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  1. #51
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    Lots of good info and ideas here. This debate will go on forever and no one will be right or wrong. True some will out preform others but much of it comes down to personal preference in the end. I shoot a .270 Winchester in a model 70 Winchester made in the mid 1950's with a Leupold VX2 3-9x40 scope. I modified a post 64 ramline synthetic stock for it to lighten it up a bit. Its very accurate and always gets the job done so what more could I want. True its not a long range setup but I dont care to shoot game over 400 yards either. This fall I went to Wy antelope hunting with a model 1894 Winchester 30-30 made in 1896 and killed an antelope at 155 yards with 1 shot with peep sights. Whatever caliber and gun you choose if you practice with it and are confident in it you can get the job done!

  2. #52
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    Thats the 64000 dollar question. You know, I have killed a mule deer doe with the 75gr. speer flat point in a 25-35. Now that's a bit light for a big buck in full rut, but it can be done. Light bullets or heavey, fast or slow, shot placement and the animals demeanor are probably the most determaning factors. The favored caliber for me has always been the 25, A hundred grain bullet from the 25-06 at-3100 fps will stop in a deer's chest and do a lot of damage, the 117 under the same conditions would probably go clear through. I like the 270 with a 150gr. bullet for elk and have taken two cows and a bull with that combination. Not having worked seriosly with the 6.5's (I have killed one buck with a .264 Win mag) I can't say for sure, but it sounds like a good accurate choise. I would stick with the milder cartridges like the Creedmoore to avoid spending the rest of my time scrubbing the barrel. In a light rifle you can get great performance from the .270 or the 25-06 and not pay the recoil toll. For an all arround one gun caliber in the mountains the .270 is not a bad round,wide range of bullet weights and plenty of horse power. The optics you choose will give you the edge at long range, and you usually get what you pay for.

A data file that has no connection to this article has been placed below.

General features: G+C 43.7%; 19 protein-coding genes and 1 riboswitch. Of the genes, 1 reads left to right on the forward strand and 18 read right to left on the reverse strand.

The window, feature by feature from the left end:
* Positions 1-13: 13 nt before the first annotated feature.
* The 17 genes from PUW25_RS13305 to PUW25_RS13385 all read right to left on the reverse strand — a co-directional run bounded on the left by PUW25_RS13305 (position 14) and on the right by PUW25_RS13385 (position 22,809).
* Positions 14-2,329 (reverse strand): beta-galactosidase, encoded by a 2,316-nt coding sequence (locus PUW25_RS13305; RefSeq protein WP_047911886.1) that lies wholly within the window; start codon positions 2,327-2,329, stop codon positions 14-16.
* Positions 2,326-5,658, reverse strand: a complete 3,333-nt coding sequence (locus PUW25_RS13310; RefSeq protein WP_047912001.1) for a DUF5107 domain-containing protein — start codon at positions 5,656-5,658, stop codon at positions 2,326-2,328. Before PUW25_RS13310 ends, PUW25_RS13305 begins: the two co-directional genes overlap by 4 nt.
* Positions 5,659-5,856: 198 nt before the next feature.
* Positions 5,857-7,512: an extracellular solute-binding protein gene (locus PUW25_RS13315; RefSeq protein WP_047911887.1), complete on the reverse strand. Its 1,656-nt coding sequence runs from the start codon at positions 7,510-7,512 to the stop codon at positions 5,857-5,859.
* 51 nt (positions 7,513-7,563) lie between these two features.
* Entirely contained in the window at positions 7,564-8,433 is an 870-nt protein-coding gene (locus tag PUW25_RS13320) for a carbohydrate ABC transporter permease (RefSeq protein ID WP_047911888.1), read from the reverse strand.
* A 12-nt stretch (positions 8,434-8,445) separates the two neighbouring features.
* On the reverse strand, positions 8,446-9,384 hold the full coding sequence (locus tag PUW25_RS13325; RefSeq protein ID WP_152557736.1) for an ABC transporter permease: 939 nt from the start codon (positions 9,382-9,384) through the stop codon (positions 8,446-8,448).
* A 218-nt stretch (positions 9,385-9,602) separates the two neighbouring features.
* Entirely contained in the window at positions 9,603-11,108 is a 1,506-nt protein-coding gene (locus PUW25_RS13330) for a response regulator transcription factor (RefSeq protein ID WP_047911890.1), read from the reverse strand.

Last edited by skeeterdriftwood; 01-13-2014 at 11:00 PM.

  3. #53
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    25-35 would be great for antelope at moderate ranges! Almost bought one once but came home with the model 94 SRC 30-30 next to it instead. Looking back I should have bought both!

  4. #54
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    Just had a thought... why not just stalk in closer? My wife could have easily killed the bull from our story this fall from 400 yards but we stalked in to 200, got our hearts pounding, and made the hunt even sweeter. As a bowhunter who also hunts with a rifle I just don't get the whole "longrange hunting" craze. I know there are times when getting in closer than 500 yards is very difficult but isn't that the point. Pretty soon we'll be figuring out how to zap bull elk from an orbiting satellite with a "frickin' lazer beam." I have no problem sniping prairie dogs or other vermin from "long range" but c'mon guys and gals, I thought we were hunting? Just because we can doesn't mean we should.

  5. #55
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    My new mountain rifle did great on it's first hunt. I got lucky and it likes the same 58gr H4831SC 140grAB load my American likes. It gets 2950fps with it's 24" barrel. I did lots of practice shooting, shot some yotes with it, and was ready for the mountains. Took a great 6x6 bull that net scored 334" and grossed 338".

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